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Im sure you have all been over this...carry in National Parks

Discussion in 'Legal' started by Quilbilly, Jul 8, 2009.

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  1. Quilbilly

    Quilbilly Member

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    I am going on a hike to Royal Lakes by Sequim, WA. in a couple weeks and I am just trying to make sure it is legal to carry. I looked through the "credit card act of 2009" but it is confusing. It does worry me about what else could be thrown in the middle of some random bill.....:uhoh:. Anyway, thanks for your help.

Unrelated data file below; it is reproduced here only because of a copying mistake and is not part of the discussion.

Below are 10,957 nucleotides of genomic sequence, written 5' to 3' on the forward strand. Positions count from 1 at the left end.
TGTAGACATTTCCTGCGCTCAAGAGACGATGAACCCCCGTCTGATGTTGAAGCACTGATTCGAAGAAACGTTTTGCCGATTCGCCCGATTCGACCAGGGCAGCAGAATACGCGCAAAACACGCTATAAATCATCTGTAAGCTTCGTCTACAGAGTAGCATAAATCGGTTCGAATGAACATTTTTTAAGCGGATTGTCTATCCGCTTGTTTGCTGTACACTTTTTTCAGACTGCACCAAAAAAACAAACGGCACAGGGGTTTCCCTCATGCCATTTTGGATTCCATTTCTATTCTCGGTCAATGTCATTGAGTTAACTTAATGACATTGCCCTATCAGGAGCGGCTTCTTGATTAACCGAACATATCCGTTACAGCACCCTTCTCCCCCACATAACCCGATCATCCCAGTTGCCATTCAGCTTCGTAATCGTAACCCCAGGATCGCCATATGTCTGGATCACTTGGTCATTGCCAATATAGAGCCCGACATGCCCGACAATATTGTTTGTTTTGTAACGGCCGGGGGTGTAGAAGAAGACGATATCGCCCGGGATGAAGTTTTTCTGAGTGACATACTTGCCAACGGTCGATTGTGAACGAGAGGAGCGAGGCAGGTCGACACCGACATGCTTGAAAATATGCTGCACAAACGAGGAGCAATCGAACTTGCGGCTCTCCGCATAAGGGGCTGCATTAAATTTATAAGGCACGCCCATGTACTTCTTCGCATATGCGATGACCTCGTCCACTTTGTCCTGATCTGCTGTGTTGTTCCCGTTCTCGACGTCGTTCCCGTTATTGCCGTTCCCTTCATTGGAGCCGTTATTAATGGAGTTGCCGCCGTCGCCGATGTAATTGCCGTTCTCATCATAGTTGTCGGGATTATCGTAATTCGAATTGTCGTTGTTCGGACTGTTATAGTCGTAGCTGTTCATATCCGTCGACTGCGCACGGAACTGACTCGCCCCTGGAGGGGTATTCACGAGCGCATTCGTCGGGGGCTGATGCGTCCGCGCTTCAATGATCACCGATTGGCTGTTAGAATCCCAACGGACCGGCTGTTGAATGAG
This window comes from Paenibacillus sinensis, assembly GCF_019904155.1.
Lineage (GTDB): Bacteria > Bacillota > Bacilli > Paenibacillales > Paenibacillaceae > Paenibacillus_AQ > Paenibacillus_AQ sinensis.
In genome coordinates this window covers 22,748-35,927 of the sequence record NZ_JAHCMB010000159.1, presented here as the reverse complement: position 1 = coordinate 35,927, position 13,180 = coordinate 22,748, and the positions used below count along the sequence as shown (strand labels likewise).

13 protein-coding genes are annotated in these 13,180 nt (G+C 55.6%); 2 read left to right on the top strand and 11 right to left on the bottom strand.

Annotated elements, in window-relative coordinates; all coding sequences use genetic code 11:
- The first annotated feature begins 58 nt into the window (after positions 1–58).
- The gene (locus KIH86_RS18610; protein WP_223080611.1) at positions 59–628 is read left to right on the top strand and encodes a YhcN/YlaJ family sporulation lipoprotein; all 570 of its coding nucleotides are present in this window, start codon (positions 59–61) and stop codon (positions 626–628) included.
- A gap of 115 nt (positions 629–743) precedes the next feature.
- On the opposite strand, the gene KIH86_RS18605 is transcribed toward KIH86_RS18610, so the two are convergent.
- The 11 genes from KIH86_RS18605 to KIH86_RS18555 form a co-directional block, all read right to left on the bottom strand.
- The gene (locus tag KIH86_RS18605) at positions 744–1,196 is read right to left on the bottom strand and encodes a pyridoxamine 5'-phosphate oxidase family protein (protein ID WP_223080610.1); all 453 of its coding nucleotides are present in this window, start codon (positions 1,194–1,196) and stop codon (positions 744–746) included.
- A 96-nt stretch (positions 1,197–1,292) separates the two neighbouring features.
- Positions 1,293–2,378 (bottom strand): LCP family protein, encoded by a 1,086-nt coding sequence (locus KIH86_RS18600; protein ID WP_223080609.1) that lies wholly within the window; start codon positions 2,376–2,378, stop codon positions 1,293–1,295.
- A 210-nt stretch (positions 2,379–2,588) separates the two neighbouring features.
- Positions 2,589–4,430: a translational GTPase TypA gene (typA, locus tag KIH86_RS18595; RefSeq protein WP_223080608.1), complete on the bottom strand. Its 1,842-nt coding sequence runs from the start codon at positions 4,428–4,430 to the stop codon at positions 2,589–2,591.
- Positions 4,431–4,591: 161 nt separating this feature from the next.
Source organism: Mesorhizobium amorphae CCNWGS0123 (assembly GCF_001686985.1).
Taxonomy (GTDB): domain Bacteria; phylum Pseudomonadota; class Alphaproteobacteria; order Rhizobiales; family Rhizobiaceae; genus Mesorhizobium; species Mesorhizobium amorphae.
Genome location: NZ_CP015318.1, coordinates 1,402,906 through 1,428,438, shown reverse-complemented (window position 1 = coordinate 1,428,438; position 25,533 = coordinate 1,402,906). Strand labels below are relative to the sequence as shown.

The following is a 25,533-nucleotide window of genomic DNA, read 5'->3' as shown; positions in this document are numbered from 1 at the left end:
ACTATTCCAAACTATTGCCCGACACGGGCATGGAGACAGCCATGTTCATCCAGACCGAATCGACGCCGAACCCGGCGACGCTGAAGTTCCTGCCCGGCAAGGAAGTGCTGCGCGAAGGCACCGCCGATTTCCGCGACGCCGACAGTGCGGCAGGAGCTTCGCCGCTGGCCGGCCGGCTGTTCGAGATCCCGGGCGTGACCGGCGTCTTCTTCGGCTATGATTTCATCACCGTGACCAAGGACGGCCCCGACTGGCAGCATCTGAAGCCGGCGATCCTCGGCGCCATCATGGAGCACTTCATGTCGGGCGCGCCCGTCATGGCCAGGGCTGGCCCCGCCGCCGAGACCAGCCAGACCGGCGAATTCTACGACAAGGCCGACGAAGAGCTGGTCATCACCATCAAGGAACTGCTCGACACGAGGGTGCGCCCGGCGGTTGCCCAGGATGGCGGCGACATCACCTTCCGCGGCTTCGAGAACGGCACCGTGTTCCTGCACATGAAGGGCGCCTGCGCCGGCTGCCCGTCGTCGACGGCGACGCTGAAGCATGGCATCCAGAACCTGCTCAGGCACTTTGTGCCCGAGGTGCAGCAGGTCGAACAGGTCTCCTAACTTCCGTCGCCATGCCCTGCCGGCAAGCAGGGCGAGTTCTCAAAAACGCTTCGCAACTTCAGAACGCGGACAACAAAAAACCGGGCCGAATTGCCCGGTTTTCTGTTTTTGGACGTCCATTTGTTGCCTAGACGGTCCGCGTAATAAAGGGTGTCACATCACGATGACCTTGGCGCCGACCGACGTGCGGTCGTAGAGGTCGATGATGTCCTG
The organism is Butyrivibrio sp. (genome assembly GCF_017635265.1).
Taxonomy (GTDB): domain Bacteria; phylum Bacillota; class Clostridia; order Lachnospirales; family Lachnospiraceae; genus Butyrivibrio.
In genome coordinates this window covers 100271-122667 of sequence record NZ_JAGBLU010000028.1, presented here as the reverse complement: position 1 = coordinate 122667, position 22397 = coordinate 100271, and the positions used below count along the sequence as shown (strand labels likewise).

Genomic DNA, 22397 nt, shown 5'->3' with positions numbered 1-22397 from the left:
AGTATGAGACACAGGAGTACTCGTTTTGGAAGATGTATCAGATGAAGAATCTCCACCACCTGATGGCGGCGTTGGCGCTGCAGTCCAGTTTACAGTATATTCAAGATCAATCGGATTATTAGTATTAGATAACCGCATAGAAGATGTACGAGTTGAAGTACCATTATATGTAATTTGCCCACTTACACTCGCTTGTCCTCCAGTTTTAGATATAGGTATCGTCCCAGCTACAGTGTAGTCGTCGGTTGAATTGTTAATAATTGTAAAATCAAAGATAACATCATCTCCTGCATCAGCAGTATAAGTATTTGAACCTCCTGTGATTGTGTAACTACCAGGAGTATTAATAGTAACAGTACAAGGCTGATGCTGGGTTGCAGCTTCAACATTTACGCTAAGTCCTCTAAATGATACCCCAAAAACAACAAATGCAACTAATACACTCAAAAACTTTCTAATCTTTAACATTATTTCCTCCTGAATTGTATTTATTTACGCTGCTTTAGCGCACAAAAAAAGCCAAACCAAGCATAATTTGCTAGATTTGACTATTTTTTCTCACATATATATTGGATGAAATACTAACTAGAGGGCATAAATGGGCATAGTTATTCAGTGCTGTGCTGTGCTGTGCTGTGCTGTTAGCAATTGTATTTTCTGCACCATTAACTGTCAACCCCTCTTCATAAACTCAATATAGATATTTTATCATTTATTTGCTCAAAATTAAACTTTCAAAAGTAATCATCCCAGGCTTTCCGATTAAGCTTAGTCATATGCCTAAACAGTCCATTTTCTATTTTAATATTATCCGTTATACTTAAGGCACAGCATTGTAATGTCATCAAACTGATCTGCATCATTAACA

2. TexasRifleman

    TexasRifleman Moderator Emeritus

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    It passed, and carry will be legal, but not yet.

    There was a time to implement, I believe one year, so we're looking at sometime in Spring 2010 before it kicks in.
     
  3. Quilbilly

    Quilbilly Member

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    Sad...looks like I will have to wait till next year.
     
  4. KevinAbbeyTech

    KevinAbbeyTech Member

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    It is just Dr. Coburn using a leftist trick against them.
     
  5. NavyLCDR

    NavyLCDR member

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    February 22, 2010.
     
  6. isp2605

    isp2605 Member

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    To legally carry in a NP you first have to be legal to carry concealed in the state where the NP is located. The law which does not go into effect until Feb 2010 does not grant blanket concealed carry in all NPs.
     
  7. BossHaug

    BossHaug Member